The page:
May 23 Energy News

May 23, 2017

Opinion:

¶ “Sixteen Trends That Will Buoy U.S. Wind Power Into The 2020s” • Wind power is on track to generate 10% of US electricity by 2020. After that, the impact of the production tax credit will begin to tail off. How will the market respond? These trends will outlive the PTC and keep creating demand for new turbines. [North American Windpower]

Wind power at a farm

¶ “Congress vs. Trump: Are the President’s Anti-Science Budget Priorities Headed for Another Defeat?” • The president is expected to release his full fiscal year 2018 budget this week, without any surprises. It will likely track the earlier “skinny budget” pretty closely, which means it’s going nowhere in Congress. [Union of Concerned Scientists]

¶ “India-China climate hope” • India’s and China’s pledged actions to curb their greenhouse gas emissions are likely to overcompensate by 2030 the impacts of US President Donald Trump’s policies that appear set to flatten America’s emissions, according to European researchers at the Climate Action Tracker. [Calcutta Telegraph]

Wind power, Changling (Photo: 大漠1208, Wikimedia Commons)

World:

¶ A report published by Navigant Research, World Wind Energy Market Update 2017, revealed that Danish wind turbine manufacturer Vestas again led the way in 2016 for total wind turbine installations, in a year that saw a total of over 54 GW of new wind installed worldwide. Cumulative global wind power capacity now sits at 486.831 GW. [CleanTechnica]

¶ China’s government is planning to change the way it subsidizes renewable energy and introduce a quota to push electricity companies to invest in renewables. Electric generators and retailers will have to buy green electricity certificates. A next stage might require them to increase the share of renewables in their portfolios. [eco-business.com]

Power lines in a Chinese countryside
(Image: State Grid Corporation of China via Chinadialogue)

¶ Global production of the four most important staple crops in the world – maize/corn, wheat, rice, and soybeans – will be reduced by around 23% by the 2050s as a result of worsening anthropogenic climate change, according to new research published in the journal Economics of Disasters and Climate Change. [CleanTechnica]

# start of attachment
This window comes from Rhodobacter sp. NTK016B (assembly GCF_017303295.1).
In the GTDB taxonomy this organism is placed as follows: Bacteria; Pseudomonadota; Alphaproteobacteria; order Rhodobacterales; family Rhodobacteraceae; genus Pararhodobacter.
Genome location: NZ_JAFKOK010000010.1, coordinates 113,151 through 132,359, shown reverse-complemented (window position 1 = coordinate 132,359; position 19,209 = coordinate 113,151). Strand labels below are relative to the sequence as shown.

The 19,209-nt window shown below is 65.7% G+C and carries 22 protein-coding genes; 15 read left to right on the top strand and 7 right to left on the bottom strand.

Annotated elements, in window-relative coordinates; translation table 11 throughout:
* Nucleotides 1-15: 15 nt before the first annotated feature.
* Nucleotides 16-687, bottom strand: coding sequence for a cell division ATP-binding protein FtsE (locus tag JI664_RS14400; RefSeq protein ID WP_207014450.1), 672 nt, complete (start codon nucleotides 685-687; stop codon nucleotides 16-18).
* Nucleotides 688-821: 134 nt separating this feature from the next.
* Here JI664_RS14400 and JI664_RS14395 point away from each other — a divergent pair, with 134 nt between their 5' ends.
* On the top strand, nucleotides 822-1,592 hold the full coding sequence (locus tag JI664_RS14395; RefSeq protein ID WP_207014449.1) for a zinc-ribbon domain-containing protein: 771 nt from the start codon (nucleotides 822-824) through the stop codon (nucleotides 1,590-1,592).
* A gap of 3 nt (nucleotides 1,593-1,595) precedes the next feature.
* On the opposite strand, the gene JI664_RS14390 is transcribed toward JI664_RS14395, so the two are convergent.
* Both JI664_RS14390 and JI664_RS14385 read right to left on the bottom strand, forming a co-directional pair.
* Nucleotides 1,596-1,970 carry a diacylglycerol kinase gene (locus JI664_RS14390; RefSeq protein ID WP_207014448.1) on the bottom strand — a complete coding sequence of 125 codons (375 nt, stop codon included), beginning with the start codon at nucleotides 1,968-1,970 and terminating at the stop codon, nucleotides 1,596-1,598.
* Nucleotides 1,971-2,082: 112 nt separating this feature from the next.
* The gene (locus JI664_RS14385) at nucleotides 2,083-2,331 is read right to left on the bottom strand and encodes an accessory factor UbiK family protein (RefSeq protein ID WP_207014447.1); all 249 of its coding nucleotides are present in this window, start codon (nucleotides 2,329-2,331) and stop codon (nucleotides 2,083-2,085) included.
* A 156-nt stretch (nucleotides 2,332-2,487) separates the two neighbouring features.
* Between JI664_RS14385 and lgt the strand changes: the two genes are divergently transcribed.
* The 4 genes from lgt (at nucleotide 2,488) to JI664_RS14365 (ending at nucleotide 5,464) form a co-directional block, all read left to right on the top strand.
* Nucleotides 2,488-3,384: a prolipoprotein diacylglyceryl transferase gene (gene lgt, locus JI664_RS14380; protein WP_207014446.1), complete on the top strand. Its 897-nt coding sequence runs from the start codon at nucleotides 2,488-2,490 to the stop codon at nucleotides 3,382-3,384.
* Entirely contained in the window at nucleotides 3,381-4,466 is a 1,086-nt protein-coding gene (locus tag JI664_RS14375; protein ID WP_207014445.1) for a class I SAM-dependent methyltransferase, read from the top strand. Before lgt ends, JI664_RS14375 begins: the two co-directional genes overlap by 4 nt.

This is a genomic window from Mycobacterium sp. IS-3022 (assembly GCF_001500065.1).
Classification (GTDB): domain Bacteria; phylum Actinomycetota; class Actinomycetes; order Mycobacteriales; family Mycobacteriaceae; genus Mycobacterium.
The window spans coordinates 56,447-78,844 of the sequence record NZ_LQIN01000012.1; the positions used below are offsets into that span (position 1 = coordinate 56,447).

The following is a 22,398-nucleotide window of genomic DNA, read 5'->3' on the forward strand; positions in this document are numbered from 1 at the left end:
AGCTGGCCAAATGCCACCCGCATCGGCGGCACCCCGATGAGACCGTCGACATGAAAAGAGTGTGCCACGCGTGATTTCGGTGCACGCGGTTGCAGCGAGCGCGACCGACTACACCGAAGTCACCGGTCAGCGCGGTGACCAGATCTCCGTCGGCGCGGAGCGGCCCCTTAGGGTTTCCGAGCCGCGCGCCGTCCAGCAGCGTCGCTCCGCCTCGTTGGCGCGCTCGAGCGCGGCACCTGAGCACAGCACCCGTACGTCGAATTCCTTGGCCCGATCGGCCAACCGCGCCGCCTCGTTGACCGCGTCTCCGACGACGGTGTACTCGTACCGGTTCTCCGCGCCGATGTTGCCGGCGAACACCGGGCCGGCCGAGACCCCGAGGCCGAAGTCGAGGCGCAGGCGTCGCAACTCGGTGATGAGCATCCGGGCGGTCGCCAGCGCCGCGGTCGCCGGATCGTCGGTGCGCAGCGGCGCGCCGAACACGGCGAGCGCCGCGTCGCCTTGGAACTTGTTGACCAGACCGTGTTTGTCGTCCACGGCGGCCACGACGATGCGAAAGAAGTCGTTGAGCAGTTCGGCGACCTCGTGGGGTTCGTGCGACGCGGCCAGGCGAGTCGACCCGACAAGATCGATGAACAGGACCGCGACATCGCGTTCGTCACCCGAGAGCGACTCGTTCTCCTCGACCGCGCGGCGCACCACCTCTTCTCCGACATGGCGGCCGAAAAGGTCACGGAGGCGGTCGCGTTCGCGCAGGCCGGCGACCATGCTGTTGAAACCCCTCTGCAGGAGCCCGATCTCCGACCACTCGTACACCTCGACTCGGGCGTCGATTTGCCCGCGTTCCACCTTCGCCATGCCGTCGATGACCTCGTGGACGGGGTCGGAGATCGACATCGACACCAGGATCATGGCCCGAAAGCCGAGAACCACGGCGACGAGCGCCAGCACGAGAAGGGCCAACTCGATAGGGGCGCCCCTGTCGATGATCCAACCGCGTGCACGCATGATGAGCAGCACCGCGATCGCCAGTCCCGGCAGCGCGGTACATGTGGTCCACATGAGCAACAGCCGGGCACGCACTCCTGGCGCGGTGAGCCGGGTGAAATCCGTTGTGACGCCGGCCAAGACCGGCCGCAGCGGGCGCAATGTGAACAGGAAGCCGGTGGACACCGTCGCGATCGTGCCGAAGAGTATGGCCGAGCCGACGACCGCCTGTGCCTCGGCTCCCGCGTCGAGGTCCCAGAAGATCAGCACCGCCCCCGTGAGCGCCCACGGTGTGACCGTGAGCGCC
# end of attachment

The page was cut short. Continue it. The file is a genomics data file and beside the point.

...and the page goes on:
¶ Tunisia has launched a tender for up to 210 MW of renewable energy, seeking 140 MW of wind power and 70 MW of solar. Wind projects of up to 30 MW will make up 120 MW, while the remaining 20 MW will be projects up to 5 MW. Of the solar capacity, 60 MW will be projects of up to 10 MW, with the rest for plants of up to 1 MW. [reNews]

Wind power (Pixabay image)

¶ Unilever has become the latest high-profile firm to confirm its operations are being run using renewable power, as it affirmed that all its UK sites are sourcing 100% of their power from renewable sources. The company said 15 of its UK sites are purchasing their power from the Lochluichart wind farm in the Scottish Highlands. [www.businessgreen.com]

¶ The Formosa 1 offshore wind farm is being developed off the west coast of Taiwan. The 130-MW wind farm will be Taiwan’s first commercial-scale offshore wind project. Two 4-MW wind turbines installed as a demonstration began operations in April this year. The addition of another 30 turbines should be completed by 2020. [Power Technology]

Project Formosa

US:

¶ Blackouts, natural disasters, and cyber attacks pose high risks that can be addressed by installing microgrids. A report by a team of Michigan Tech University energy policy analysts and engineers says the US military needs 17 GW of solar power to shore up their domestic bases, and economically, it’s good to do this. [CleanTechnica]

¶ The Governor of Virginia, Terry McAuliffe, recently signed an executive directing the state’s environmental regulators to create a cap and trade plan for carbon emissions. McAuliffe’s order would add Virginia to the states with cap and trade programs, California and nine states in the Regional Greenhouse Gas Initiative in the Northeast. [CleanTechnica]

A need for clean air

¶ Duke Energy has completed a new 17-MW solar power plant at the Naval Support Activity base in Crane, Indiana. The new solar farm is comprised of 76,000 solar panels on 145 acres. Duke Energy will also conduct a microgrid feasibility study to see if such an arrangement could enhance base security in the future. [pv magazine USA]

¶ DTE Energy plans to build an additional 6 GW of renewable energy capacity by 2050 in Michigan, on top of the 1 GW it has built since 2009. The company also plans to invest in grid modernization as part of plans to cut its carbon dioxide emissions 80% by 2050. DTE’s chairman said the utility’s transformation is already underway. [reNews]

Wind turbines above a corn field (Image: Pixabay)

¶ Blattner Energy Inc, a power generation contractor based in Avon, Minnesota, installed about 5 GW of renewable energy in 2016, including 1.4 GW of solar energy and more than 3 GW of wind energy. Additionally, Borea Construction, the company’s Canadian unit, delivered over 700 MW of wind throughout Canada. [North American Windpower]

¶ The fate of Three Mile Island could be decided this week as the iconic nuclear power plant competes for a share of the region’s electric market. For the past two years, TMI failed to sell its electricity at PJM’s capacity auction. The results of the current auction, covering the years 2020 and 2021, are expected on Thursday. [PennLive.com]

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